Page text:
This is the pacing puzzle. Prof. Tim Noakes says, “pacing is the really interesting athletic phenomenon” and he’s right. If you think about it for a few moments you will realize that pacing is a fascinating mystery. What, physiologically speaking, forces you to run slower at longer distances? Or said another way, why can’t you run 10K or 10 miles at your 5K pace? Something within your body obviously prevents us from doing so, but what?
Whoever solves the pacing puzzle will likely hold the key to improved performance. Unfortunately, traditional endurance physiology has mostly ignored pacing because it’s not easy to test in the laboratory. Sure we can easily observe that pacing occurs, but how do you go about testing the cause or causes on a treadmill in the laboratory? Instead, exercise physiologists have traditionally conducted tests in the lab that have no resemblance to how athletes actually perform during competition. For example, a VO2max test – which for many years was the gold standard of endurance physiological tests – is performed on a continually inclining treadmill at a continually increasing pace. The runner begins the test on a treadmill at a slow pace with little incline. The researcher then regularly increases both the speed and the incline until the runner drops from exhaustion (usually reached in 7 – 12 minutes or so). But no one races like that in real life. Instead, we all naturally learn to pace ourselves in order to ensure our best performance. Yet, despite the obvious difference between how a VO2max test is performed and the way runners actually run races, VO2max was touted as the primary factor explaining endurance performance. But the fact of the matter is that you don’t race at VO2max pace. How could VO2max limit performance if you aren’t running at a pace that elicits VO2max?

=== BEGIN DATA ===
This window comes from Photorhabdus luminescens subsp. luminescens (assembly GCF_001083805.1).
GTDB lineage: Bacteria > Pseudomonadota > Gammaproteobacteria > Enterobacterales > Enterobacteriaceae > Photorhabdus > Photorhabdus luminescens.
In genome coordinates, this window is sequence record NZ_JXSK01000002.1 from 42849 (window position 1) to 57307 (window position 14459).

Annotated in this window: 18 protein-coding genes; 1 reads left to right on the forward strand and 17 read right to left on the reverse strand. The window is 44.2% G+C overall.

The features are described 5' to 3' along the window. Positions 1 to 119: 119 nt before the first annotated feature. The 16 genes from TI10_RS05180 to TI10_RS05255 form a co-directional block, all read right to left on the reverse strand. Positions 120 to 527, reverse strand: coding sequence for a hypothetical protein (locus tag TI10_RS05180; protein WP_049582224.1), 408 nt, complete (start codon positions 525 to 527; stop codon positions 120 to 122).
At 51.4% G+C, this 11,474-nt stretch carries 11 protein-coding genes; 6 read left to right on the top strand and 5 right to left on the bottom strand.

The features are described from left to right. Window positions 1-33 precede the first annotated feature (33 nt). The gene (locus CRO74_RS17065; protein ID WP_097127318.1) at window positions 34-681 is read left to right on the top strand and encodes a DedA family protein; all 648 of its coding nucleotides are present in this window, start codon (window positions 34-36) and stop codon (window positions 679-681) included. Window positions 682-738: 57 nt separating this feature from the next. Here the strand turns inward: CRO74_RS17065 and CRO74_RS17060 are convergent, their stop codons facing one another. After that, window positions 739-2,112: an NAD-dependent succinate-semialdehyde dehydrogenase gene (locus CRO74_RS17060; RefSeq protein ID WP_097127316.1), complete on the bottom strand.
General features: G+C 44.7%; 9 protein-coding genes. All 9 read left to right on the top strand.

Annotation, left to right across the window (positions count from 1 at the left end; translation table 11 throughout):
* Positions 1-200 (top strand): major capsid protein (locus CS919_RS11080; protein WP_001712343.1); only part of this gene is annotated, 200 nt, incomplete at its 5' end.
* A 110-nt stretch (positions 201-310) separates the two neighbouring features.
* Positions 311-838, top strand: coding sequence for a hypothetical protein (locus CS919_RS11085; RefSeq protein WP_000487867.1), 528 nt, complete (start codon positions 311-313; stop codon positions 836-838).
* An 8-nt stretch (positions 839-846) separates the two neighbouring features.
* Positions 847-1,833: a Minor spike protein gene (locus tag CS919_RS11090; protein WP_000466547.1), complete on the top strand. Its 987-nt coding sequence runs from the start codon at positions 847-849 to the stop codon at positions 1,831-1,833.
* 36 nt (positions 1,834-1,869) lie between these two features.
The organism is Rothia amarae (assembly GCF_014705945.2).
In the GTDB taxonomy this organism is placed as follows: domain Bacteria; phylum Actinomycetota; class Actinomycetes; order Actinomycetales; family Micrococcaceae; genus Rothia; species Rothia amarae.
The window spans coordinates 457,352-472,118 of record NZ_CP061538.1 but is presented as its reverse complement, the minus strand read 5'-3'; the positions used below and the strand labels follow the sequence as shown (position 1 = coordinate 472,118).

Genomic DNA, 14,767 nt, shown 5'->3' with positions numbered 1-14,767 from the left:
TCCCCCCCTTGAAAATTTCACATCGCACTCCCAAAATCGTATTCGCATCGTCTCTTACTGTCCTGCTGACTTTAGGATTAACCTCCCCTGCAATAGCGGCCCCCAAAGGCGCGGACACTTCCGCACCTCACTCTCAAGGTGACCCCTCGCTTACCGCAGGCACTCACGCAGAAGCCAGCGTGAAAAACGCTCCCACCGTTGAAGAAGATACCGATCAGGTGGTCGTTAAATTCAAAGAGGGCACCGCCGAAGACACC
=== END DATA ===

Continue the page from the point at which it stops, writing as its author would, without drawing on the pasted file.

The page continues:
Perhaps you are in the camp that claims that lactate threshold, not VO2max, exerts the most influence on performance. Okay, how is lactate threshold measured? The same was as VO2max. The runner begins running on a treadmill in the lab at an easy pace. At regular intervals the researcher increases the speed or resistance (incline) while taking blood samples from the athlete. As you can see, there is no relationship between how lactate threshold is measured and how runners actually race. (All this talk of lactate threshold is actually a mute point since we now know there is NO lactate threshold and lactate does not cause fatigue. Some people still cling to this outdated belief which is why I bring it up here.) And since you don’t race most distances at lactate threshold how can lactate threshold limit performance? Wouldn’t you have to run at lactate threshold for lactate threshold to limit performance? What about races, like the marathon, that are run at less than lactate threshold – how could lactate threshold be limiting performance at those distances?
The bottom line is that traditional endurance physiology does not account for how runners actually race in order to maximize performance. It doesn’t account for the phenomenon of pacing.
Since traditional endurance physiology has no explanation for pacing, where does this leave us? Lucky for us, there are some in the physiology world who have been thinking about and studying pacing. I will talk about their work in a future post.